“A Horrible Way To Die” tells two parallel stories. One of them is rooted in the fear of the mundane, following Sarah (Amy Seimetz), a recovering alcoholic trying to put her life back together. Her alcoholic past can directly be attributed to an abusive relationship, one that had borderline stripped her of her identity. She may have a job, a car, and a house, but Sarah is a ghost, invisible to those around her, floating through life without vice, but also without virtue. And why would there be either? Director Adam Wingard takes a vampiric attention to detail, featuring a world of almost constant nighttime or downshifted cloudiness. The walls of her home are drenched in shadow, her AA meetings are in barren basements. The outdoor world seems to exist only to provide empty parking lots. You’d be forgiven for expecting a twist that reveals she’s been dead this whole time.
The other strand of this narrative concerns Garrick (A.J. Bowen), who we slowly realize is the abusive ex in question. It does seem like Sarah has made the right decision, as we meet Garrick during a particularly violent prison escape. Garrick seems to be struggling similarly to Sarah, in that he no longer understands his purpose. He doesn’t kill out of joy, but rather out of systematic compulsion. Not killing people seems like a completely irrational idea, and so he kills, his unremarkable features, (a patchy black beard and wandering eyes) in a doughy perma-scowl.
Garrick isn’t just any serial killer, of course. As the news informs us, he’s generated a large following on social networking sites. The significance of this is lost on him, as his behavior has ceased to be an emotional response and is simply an instinctual one. When he kidnaps a hostage, his gentle, even uncertain words suggest she won’t be in danger, but they offer a stark contrast to what we later see is her horribly mutilated body. So graphic are these murder scenes that it feels as if Garrick isn’t acting out physically, but spiritually. It’s positively Cronenbergian -- the physical manifestation of this anger and frustration is more frightening than any on-screen effect or prosthetic.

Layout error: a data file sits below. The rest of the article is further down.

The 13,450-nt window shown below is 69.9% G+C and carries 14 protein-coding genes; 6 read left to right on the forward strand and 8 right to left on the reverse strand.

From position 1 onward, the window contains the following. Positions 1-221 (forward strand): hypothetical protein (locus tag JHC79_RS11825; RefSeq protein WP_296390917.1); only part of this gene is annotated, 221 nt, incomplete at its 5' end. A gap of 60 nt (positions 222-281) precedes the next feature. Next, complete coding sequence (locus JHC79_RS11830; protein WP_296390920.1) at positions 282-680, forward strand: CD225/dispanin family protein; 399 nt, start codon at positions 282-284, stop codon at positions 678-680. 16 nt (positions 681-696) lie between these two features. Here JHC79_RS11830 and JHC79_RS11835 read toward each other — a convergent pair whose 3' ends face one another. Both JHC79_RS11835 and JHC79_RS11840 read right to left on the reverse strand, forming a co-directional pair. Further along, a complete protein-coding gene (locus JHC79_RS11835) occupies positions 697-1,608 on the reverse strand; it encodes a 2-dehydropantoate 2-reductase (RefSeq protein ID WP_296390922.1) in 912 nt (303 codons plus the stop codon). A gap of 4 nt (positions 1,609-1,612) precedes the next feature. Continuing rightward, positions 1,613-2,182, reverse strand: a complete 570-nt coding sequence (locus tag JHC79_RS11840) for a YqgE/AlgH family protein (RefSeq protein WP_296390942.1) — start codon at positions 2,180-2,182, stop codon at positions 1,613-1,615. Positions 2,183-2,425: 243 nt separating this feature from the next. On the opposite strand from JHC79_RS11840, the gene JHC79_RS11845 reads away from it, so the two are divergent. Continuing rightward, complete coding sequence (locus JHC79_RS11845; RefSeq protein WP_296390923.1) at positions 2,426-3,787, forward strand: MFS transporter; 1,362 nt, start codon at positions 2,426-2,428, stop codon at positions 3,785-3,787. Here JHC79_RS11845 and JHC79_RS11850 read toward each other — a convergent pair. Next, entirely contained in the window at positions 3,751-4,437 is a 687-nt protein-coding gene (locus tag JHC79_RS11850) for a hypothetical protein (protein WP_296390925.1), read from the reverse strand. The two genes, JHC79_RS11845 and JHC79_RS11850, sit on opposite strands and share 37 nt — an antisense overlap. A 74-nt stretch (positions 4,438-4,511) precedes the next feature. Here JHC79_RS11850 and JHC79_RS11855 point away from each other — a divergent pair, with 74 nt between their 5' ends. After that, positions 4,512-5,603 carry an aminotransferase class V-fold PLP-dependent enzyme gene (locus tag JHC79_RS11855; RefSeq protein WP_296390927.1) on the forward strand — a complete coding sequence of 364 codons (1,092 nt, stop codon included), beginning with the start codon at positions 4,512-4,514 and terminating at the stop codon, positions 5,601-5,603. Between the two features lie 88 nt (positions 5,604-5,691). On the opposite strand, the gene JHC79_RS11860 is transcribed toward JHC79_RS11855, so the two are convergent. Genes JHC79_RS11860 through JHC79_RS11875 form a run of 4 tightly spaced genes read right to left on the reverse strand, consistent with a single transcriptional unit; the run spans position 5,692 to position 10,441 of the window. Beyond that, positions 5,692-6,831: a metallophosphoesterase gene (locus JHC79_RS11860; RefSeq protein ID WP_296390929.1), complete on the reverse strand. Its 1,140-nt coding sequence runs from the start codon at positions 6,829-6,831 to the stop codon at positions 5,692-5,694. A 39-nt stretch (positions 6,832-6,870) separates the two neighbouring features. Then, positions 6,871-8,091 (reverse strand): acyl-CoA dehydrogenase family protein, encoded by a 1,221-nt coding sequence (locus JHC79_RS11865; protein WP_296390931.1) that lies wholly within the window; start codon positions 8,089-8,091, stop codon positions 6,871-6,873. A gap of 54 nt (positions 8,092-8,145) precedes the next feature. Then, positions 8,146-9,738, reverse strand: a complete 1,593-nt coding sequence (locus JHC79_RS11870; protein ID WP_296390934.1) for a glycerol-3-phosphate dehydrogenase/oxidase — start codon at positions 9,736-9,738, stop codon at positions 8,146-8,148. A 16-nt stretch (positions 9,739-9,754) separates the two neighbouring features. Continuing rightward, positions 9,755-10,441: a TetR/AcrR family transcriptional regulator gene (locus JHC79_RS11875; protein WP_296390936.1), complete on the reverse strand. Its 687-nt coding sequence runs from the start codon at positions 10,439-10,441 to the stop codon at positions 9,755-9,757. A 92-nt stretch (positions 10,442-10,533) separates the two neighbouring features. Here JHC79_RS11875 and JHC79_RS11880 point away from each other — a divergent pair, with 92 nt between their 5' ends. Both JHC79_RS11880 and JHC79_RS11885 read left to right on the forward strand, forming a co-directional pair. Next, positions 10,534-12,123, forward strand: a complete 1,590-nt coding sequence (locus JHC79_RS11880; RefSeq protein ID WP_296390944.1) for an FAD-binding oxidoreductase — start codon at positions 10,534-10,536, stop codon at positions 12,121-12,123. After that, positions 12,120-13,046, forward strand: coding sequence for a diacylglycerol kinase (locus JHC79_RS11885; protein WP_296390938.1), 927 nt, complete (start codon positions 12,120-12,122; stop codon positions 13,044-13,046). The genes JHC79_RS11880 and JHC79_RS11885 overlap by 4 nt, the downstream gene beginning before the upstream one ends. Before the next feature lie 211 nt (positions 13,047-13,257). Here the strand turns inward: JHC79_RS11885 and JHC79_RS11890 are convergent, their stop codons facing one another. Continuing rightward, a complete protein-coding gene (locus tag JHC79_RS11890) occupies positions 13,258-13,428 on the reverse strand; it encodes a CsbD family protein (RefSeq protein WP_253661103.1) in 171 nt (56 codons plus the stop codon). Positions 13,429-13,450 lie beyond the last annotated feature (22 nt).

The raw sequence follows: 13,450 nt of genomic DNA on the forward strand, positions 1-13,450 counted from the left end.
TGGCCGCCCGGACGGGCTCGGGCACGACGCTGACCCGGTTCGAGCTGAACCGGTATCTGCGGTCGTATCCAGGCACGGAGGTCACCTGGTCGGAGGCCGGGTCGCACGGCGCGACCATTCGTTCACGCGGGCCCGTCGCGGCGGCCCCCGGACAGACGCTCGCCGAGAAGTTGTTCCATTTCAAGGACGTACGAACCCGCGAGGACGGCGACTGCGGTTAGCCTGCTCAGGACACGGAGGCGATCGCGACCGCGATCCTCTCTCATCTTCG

These two plot strands are destined to clash, but the film keeps you guessing as to how this might occur. Sarah finds a kindred spirit in Kevin (Joe Swanberg), a cherubic fellow AA member who provides, at least, a sexual partner, and at most, someone to help her cope with the loneliness that is recovery. “A Horrible Way To Die,” as lurid as its title may be, is remarkably compassionate towards those who walk the line of sobriety completely alone.
Garrick, meanwhile, follows a carrot on a stick. He’s coming for Sarah, though for what we are uncertain. For her, the recovery seems genuine. For him, the escape is a relapse, the detox of prison purifying his desires. The old adage is true for Garrick: hell is other people, and he’s drawn to the flame. While he leaves behind a trail of blood, flashbacks suggest there was some tenderness between the two, and the hope that he’s coming to make amends flickers like a candle inside a dark attic.
“A Horrible Way To Die” is a familiar type of independent picture, one that works almost entirely on atmosphere, in lieu of details. Character motivations are purposely sketchy and minimal to better allow the audience entrance into a fractured headspace. As per genre demands, however, this leads to an ending that’s less mood piece and more plot dump, as the answers spill out like a lazily-written “Lost” Wikipedia entry. It’s a misstep in that it feels the need to clarify exactly what type of film this is, and carries none of the confidence of the earlier moments. What’s more, it’s clearly a horror movie ending, but it’s nowhere near as scary as the ennui of these two characters during the film’s first and second acts, their desire to belong to something, to be deemed people of value. “A Horrible Way To Die” at least lives up to its title in those final moments, but otherwise, it’s a horrible way to end a movie. [C+]